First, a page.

The Big Three Bailout & Health Care

In a recent article by columnist David Broder, arguing in favor of national health care, he states that Barack Obama “could well argue the current plight of the Big Three automakers stems in part from from the burden (they) are carrying for the failures of our employer base health system.” And that the foreign auto makers are “operating in countries where the government and society pay the cost of health care.”

There is a serious credibility issue here; first off there is no proof that our health care system is broken. Ask any Canadian or other country’s citizen, who comes to the United States for treatment. They come here because they can’t get care or treatment in a timely fashion, or at all, in their home country. One Canadian friend of mine told me that Canada has a two tier health care system, the government paid health care and (thankfully) the care available here in the United States. Secondly a large portion of the “foreign companies” are building their cars here in the United States by American workers under our “broken” system. What he also doesn’t say is that the non-union foreign car companies labor costs are half of the Big Three’s labor cost, and the foreign car companies labor costs are still a third higher than the labor cost of the average private sector worker.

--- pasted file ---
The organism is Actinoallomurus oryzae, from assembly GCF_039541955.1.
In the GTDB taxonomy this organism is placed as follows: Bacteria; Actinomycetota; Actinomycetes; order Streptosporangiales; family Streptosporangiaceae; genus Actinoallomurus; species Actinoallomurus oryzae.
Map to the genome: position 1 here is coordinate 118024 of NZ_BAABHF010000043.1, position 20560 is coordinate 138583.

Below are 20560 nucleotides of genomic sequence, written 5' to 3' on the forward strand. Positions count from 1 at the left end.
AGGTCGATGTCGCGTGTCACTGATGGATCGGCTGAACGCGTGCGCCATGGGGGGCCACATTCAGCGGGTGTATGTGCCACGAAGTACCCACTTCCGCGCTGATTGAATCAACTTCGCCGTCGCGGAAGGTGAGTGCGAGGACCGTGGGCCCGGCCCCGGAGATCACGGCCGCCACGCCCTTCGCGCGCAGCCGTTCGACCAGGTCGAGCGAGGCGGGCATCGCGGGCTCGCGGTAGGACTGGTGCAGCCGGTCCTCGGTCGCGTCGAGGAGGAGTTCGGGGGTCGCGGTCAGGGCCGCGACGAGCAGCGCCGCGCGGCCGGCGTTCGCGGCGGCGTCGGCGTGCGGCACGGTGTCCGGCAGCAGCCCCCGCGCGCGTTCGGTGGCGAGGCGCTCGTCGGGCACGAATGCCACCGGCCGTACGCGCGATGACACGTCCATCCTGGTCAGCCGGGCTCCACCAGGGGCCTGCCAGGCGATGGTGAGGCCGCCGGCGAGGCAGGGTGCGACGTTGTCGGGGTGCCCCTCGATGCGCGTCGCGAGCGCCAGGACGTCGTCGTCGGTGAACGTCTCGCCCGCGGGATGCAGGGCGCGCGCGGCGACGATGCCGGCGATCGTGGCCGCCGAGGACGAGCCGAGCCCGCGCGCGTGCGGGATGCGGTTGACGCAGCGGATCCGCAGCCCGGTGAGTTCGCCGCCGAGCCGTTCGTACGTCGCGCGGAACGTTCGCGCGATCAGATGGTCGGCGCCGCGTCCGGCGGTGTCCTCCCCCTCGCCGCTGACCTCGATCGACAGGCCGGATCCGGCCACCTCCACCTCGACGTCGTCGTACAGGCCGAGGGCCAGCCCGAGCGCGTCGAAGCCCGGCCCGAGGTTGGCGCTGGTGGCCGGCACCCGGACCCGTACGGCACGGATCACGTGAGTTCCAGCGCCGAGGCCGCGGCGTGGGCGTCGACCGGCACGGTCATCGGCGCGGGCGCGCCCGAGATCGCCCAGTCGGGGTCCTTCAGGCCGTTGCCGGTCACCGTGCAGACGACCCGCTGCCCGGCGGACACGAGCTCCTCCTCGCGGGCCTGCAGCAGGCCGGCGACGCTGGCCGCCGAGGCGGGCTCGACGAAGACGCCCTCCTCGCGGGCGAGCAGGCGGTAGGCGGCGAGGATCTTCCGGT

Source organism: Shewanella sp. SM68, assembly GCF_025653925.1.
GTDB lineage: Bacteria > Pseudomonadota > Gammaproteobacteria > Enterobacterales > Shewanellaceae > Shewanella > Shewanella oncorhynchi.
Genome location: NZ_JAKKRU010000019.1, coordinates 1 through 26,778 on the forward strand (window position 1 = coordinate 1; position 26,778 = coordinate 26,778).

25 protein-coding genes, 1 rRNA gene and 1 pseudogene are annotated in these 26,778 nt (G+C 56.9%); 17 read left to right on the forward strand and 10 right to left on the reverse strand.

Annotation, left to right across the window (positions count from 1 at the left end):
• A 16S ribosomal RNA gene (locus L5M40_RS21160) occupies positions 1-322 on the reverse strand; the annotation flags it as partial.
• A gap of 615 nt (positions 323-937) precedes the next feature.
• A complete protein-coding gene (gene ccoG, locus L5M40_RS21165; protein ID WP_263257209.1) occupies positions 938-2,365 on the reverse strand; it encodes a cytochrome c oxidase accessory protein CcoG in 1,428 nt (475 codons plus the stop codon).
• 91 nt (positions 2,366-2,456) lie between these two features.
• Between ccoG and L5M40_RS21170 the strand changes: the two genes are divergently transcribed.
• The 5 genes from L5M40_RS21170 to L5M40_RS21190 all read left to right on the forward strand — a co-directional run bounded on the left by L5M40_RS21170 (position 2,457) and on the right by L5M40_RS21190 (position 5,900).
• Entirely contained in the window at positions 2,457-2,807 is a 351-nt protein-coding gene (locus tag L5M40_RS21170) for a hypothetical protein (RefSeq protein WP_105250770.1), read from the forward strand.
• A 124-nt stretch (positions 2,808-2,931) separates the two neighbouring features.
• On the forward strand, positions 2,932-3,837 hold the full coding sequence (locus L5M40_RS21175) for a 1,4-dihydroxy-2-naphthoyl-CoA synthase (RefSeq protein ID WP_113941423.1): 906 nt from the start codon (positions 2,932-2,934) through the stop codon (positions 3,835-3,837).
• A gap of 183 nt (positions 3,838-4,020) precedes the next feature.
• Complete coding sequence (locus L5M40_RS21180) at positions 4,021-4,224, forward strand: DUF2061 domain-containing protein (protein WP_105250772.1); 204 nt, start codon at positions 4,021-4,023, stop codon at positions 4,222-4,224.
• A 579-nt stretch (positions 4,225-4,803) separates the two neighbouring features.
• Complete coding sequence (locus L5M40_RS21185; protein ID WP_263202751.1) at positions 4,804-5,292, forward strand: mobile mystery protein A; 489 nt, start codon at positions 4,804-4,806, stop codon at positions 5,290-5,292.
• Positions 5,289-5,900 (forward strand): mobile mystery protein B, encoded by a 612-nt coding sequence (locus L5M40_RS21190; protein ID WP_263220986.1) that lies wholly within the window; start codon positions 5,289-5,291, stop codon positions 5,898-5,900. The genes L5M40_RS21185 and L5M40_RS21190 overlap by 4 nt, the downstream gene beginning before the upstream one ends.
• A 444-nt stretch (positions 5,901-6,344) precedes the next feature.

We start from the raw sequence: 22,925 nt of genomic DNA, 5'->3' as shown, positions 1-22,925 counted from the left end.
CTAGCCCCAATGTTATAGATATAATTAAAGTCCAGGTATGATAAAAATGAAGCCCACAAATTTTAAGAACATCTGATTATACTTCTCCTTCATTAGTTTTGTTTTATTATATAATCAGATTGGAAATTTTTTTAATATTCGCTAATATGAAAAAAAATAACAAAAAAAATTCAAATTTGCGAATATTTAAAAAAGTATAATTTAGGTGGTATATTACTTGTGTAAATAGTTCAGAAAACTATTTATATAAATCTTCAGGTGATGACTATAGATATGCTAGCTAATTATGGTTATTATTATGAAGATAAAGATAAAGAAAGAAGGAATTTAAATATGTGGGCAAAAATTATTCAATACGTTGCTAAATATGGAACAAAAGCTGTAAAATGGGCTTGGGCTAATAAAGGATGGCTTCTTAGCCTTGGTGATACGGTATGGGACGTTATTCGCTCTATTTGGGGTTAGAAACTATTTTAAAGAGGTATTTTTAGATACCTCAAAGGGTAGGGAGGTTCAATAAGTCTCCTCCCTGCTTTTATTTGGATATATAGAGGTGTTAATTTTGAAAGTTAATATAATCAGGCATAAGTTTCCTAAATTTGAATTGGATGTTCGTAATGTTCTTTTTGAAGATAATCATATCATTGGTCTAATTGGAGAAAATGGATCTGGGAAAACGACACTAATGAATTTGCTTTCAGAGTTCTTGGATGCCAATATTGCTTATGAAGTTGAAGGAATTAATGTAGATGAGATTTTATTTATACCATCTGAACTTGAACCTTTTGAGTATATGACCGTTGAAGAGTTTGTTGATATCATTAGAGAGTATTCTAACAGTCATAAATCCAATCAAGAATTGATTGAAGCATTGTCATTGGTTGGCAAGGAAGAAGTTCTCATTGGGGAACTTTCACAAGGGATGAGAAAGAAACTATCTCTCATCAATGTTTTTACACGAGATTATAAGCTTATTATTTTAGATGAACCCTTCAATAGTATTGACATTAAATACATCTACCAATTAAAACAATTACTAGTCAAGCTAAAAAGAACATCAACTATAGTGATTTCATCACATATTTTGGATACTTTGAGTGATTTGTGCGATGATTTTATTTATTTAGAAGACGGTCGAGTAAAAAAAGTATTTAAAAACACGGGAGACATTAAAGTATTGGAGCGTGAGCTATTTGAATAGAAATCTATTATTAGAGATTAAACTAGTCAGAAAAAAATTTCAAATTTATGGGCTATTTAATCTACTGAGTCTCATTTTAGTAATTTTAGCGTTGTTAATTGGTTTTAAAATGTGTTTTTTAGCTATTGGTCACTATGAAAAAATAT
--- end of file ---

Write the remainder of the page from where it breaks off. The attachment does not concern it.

The problem is not with the health care system but the with the United Auto Workers Union leveraging the market share the Big Three once had into salaries and benefits unheard of in solvent and competitive industries. Equally to blame are the company managers who agreed to those inflated salaries and benefits while they were fat and happy, now they can no longer compete and want the taxpayer to bail them out.

Mr. Broder expects the government to relieve the Big Three of their burden by nationalizing health care. Will that solve Detroit’s problem, hardly, does anyone even believe that the UAW would give up their “gold-plated” coverage in favor of a national system? Think again.